Chokehold powerfully demonstrates why current efforts to reform law enforcement will not create lasting change. Butler's controversial recommendations about how to crash the system, and when it's better for a black man to plead guilty--even if he's innocent--are sure to be game-changers in the national debate about policing, criminal justice, and race relations.
Explores distinct psychological human weaknesses inherent in the criminal justice system--confirmation bias, memory malleability, cognitive dissonance, bureaucratic denial, dehumanization, and others. Godsey recommends structural, procedural, and attitudinal changes aimed at restoring justice to the criminal justice system.
Drawing on research from Europe and the US, this book identifies the various ways in which law and ethics intersect with the application of big data in social and crime control, considers potential challenges to human rights and democracy and recommends regulatory solutions and best practice.
This collection of classical and contemporary texts considers general philosophical concepts about and justifications for punishment, along with particular issues such as the death penalty and possible alternatives to punishment.
Bryan Stevenson was a young lawyer when he founded the Equal Justice Initiative, a legal practice dedicated to defending those most desperate and in need: the poor, the wrongly condemned, and women and children trapped in the farthest reaches of our criminal justice system.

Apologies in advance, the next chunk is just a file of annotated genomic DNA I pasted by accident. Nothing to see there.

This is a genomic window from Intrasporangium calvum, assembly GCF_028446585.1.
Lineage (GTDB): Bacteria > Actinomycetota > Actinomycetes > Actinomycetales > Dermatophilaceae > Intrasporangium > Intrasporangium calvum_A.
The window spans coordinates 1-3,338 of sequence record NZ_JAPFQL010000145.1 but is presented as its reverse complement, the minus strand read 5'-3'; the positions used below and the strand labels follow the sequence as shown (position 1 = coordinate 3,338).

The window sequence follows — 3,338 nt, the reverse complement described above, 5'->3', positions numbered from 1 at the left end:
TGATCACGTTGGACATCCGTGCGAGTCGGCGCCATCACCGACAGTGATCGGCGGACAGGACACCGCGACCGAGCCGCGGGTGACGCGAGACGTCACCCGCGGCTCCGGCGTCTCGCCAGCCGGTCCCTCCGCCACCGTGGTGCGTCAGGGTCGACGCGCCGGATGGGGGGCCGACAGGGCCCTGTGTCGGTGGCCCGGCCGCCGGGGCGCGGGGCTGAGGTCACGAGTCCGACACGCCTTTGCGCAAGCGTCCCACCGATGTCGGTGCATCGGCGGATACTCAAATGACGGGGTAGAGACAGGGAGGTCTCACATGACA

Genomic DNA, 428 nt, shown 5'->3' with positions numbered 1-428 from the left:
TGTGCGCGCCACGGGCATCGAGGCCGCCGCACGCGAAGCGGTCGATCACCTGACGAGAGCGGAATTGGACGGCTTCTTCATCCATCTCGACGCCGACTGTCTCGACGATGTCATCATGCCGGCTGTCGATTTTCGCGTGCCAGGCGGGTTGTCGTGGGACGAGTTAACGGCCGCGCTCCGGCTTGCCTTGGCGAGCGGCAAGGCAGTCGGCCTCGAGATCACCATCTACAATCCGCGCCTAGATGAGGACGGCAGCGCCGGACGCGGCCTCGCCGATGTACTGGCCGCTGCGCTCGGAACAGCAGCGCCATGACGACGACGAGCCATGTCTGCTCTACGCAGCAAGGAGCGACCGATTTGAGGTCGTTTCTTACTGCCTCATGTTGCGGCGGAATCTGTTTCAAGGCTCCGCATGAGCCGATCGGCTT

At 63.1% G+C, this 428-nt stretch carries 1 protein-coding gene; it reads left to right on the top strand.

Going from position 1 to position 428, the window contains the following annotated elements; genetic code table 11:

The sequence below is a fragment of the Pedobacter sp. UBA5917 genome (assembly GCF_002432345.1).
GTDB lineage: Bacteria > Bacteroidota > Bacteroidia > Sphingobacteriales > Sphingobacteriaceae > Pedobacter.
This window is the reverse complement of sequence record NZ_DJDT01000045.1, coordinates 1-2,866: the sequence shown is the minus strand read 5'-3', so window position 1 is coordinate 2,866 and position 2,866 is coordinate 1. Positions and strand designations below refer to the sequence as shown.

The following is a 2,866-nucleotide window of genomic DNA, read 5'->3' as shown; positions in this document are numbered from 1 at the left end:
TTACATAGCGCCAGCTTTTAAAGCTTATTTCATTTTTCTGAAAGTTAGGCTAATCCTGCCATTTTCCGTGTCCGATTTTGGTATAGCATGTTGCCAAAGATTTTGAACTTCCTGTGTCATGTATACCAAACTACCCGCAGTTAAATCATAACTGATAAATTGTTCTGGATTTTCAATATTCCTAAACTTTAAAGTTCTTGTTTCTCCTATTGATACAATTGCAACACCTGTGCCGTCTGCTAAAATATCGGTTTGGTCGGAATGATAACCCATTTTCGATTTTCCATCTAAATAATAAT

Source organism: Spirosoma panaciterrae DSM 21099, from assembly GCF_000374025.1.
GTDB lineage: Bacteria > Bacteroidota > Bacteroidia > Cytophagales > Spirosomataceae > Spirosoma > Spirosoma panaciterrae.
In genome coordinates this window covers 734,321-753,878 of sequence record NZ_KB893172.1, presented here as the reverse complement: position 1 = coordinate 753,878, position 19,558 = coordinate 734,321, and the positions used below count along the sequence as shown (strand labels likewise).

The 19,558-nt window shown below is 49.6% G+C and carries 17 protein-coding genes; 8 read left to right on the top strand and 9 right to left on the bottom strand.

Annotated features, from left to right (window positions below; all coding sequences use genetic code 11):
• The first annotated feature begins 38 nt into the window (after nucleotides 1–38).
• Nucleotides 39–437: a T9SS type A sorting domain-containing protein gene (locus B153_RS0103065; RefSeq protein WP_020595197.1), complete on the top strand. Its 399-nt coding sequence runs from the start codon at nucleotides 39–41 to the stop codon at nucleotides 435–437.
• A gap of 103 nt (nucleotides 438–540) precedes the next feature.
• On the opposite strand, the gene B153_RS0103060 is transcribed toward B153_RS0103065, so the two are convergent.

Presents applied philosophical analyses of the ethical issues relating to investigative independence, rights of victims and suspects, use of informants, entrapment, privacy and surveillance, undercover operations, deception, and suspect interviewing.
IThe failed death penalty experiment teaches us how inept lawyering, overzealous prosecution, race discrimination, wrongful convictions, and excessive punishments undermine the pursuit of justice. Garrett makes a strong closing case for what a future criminal justice system might look like if these injustices were remedied.
Providing a wide-ranging review of current research on human development in adolescence and early adulthood, this book shows how studies reveal the adolescent mind's keen ability for malleability, suggesting the true potential for rehabilitation.
This book sheds a harsh light on the unintentional yet routine injustices committed by those charged with upholding justice. Yet in the end, Godsey recommends structural, procedural, and attitudinal changes aimed at restoring justice to the criminal justice system.
EJI is a private, 501(c)(3) nonprofit organization that provides legal representation to people who have been illegally convicted, unfairly sentenced, or abused in state jails and prisons. We challenge the death penalty and excessive punishment and we provide re-entry assistance to formerly incarcerated people.
Criminal Justice Ethics (journal)
Published by the John Jay College of Criminal Justice, Criminal Justice Ethics addresses ethical issues in criminal justice. Available from 1990 to one year ago (delayed by 1 year)